Published September/October 2013
But why? For most working adults, summer may be a time when the dress code gets more casual and the workload lightens, but it is no longer the multiple months of “no more pencils, no more books.” Even if we do take a week or two of vacation in the summer, it is almost always accompanied by a laptop or smart phone. I remember once in the summer after fourth grade, I saw my teacher (my first grade teacher, mind you) at the local fair and ran the other way for fear of being reminded of school.
Investing in a foreign market can also cause angst and discomfort.
It is all about patterned behavior. From the time we pull ourselves from our mother’s hips and step into kindergarten, we become conditioned to anticipate the accomplishment, release and freedom that the end of the school year and start of summer signifies. So, even long after we have stopped having to decide if we want a red or green backpack that year, the start of the school year still has a subconscious change in mood and attitude associated with it.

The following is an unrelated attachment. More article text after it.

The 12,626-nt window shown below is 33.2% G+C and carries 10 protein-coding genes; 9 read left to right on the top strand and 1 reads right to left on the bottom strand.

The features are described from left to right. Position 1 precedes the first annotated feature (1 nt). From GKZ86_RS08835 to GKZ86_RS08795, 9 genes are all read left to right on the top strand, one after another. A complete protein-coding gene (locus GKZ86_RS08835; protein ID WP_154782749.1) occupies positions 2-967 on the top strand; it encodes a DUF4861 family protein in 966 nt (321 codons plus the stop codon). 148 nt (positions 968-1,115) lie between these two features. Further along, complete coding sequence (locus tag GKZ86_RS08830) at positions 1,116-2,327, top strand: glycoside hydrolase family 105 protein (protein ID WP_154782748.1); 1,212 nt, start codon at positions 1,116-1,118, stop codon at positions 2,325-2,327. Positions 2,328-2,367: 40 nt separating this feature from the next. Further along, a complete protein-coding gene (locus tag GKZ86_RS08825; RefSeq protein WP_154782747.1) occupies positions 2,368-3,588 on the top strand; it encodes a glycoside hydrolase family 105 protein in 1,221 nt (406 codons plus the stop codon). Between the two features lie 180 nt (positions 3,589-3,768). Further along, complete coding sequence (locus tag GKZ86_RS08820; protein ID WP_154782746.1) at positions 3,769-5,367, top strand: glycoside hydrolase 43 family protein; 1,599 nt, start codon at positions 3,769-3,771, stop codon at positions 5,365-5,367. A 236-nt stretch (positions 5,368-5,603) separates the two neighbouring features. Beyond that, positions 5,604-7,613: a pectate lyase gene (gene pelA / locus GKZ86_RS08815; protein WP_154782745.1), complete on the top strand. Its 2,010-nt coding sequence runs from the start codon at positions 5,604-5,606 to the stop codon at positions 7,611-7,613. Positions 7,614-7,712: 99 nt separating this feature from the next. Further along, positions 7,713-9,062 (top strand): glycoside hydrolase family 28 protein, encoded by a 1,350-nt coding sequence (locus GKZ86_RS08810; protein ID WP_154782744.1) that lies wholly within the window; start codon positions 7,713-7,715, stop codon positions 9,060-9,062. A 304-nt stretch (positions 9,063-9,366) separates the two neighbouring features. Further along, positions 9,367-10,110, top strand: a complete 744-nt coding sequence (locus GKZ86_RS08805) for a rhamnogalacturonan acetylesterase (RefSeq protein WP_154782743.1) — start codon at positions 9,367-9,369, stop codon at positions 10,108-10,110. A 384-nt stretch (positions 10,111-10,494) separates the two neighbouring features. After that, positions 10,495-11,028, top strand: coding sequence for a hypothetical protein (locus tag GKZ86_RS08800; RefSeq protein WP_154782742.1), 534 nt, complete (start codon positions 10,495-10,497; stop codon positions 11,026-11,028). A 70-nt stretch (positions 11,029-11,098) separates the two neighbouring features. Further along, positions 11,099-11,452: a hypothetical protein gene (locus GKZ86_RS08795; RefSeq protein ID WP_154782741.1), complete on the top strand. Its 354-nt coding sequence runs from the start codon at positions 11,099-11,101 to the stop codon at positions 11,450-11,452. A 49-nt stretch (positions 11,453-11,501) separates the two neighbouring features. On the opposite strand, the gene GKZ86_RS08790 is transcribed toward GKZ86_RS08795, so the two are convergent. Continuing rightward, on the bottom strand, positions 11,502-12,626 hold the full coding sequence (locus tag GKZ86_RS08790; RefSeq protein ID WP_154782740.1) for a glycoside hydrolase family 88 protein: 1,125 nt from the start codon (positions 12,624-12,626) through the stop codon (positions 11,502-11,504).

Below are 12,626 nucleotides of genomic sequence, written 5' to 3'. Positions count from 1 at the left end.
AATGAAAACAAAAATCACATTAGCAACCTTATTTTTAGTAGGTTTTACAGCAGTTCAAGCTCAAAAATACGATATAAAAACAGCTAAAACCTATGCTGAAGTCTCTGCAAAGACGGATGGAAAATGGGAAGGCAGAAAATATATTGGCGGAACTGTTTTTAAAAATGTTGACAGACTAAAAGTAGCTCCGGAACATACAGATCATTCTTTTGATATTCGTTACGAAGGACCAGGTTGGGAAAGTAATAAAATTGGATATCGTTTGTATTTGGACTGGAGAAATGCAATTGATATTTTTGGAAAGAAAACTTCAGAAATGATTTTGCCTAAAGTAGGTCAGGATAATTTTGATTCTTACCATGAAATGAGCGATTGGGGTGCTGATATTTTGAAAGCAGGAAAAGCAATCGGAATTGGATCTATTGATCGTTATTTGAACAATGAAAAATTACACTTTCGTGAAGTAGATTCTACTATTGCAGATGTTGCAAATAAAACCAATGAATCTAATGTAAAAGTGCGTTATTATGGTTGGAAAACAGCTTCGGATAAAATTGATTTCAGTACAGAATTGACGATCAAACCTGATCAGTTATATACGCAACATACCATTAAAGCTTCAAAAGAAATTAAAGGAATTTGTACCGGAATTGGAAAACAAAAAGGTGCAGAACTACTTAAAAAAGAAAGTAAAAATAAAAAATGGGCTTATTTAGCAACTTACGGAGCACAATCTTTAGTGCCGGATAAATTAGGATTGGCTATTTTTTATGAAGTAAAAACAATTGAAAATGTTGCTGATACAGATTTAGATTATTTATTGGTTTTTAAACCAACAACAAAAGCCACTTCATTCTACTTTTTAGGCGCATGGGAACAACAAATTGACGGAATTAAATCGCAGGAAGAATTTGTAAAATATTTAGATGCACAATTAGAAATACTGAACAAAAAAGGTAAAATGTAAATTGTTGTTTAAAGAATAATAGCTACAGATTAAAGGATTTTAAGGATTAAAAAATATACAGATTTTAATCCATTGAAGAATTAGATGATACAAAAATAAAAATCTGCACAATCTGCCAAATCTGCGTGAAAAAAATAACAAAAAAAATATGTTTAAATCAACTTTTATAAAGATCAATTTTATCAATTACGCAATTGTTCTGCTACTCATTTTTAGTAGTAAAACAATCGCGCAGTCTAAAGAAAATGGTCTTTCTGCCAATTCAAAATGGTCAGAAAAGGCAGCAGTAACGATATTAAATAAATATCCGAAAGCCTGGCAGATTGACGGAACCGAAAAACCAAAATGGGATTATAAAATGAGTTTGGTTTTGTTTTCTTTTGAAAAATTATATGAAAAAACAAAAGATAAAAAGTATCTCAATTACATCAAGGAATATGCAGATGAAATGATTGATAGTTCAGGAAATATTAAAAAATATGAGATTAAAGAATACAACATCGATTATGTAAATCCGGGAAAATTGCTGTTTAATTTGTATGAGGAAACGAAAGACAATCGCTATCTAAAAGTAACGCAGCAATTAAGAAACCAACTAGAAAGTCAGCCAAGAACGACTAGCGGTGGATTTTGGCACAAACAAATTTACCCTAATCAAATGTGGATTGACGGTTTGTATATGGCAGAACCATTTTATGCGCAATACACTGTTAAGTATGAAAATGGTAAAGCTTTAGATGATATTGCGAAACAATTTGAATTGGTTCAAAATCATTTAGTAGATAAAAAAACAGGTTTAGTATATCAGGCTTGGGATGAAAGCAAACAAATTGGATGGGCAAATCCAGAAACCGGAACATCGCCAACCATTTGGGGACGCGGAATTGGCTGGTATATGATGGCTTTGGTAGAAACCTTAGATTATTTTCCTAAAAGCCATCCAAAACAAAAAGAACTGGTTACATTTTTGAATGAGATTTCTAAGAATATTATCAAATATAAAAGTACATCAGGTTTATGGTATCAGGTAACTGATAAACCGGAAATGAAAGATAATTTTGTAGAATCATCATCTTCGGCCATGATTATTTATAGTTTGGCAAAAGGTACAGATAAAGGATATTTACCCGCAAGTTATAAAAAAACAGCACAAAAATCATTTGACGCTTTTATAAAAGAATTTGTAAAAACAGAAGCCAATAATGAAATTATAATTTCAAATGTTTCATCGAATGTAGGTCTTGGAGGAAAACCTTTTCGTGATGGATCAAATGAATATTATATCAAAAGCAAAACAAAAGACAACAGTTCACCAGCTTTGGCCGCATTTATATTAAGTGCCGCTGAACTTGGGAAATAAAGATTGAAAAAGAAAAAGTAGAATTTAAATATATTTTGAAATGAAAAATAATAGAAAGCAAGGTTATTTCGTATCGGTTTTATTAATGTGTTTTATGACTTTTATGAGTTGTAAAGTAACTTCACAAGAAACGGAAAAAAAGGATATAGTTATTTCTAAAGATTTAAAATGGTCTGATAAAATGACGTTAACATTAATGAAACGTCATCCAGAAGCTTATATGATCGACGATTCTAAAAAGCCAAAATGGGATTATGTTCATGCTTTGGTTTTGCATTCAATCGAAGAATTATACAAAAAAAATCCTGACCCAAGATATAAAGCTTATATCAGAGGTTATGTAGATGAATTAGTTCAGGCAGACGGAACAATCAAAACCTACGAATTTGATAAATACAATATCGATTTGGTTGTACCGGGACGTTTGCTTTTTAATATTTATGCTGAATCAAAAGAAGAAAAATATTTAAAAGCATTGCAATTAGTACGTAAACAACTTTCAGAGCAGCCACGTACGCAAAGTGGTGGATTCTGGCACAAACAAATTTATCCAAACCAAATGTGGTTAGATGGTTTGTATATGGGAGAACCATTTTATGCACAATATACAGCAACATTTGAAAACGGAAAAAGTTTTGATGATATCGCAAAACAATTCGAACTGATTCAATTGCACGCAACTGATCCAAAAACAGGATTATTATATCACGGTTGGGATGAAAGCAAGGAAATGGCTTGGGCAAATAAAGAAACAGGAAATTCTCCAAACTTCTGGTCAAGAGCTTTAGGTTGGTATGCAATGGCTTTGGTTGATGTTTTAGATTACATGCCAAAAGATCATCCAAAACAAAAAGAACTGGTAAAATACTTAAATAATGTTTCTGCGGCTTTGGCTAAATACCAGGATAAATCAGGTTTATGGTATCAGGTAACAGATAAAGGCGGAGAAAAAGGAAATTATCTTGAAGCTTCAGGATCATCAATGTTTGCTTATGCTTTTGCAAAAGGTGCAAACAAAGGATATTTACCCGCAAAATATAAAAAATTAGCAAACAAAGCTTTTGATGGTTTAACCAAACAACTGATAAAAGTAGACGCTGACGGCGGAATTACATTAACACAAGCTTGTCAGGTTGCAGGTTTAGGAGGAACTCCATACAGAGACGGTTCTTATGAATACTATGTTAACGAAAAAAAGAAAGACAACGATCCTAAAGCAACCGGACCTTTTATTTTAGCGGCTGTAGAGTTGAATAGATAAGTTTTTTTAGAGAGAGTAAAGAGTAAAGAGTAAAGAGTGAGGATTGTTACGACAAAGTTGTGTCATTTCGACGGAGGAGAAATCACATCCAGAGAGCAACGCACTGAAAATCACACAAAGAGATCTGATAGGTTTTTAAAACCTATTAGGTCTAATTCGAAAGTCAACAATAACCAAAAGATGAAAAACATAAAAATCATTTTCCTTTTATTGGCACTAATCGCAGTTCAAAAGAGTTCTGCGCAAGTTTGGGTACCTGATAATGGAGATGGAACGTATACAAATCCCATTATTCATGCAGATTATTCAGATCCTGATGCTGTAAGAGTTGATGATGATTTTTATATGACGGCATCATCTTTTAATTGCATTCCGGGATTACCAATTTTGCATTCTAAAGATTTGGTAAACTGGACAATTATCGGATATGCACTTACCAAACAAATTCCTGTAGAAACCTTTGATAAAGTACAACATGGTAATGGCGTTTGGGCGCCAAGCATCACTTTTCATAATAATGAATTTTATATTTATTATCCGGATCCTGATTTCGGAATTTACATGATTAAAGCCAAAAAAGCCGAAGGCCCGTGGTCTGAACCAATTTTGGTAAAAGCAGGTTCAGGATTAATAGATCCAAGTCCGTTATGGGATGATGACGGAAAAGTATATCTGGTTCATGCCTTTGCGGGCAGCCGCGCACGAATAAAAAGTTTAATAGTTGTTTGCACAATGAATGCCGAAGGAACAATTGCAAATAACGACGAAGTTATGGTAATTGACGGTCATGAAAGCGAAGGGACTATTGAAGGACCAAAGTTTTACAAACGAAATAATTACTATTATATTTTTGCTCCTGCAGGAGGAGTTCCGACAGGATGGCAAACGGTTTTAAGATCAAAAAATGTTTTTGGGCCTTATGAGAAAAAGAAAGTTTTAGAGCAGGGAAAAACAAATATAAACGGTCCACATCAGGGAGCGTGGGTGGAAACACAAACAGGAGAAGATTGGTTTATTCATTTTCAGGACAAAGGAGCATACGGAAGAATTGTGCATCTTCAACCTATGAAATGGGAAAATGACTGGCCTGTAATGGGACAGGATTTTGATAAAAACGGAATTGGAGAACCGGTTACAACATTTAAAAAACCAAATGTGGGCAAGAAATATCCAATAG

Of course, part of the reason we fall into patterns is that they provide a level of structure and comfort to our journey on this whirling ball of gas we call home. Things seem out of whack when our known patterns are disrupted. Like when you go to buy your kid’s Halloween costume and you have to walk past the Christmas tree display first.
Investing in a foreign market can also cause angst and discomfort. That is why the REIT approach to real estate investment has become such a favored model around the world. Investors may not know the emerging retail markets in Shanghai or trends in office vacancy rates in Amsterdam, but they can obtain a level of comfort in the superior management and disciplined strategies most global REITs provide.
REITs have become a global brand, and, as this issue of the magazine shows, they are having a positive impact on the commercial real estate landscape and investor patterns in markets across the world. And they are doing it all without the aid of a No. 2 pencil or glue stick.
Editor in Chief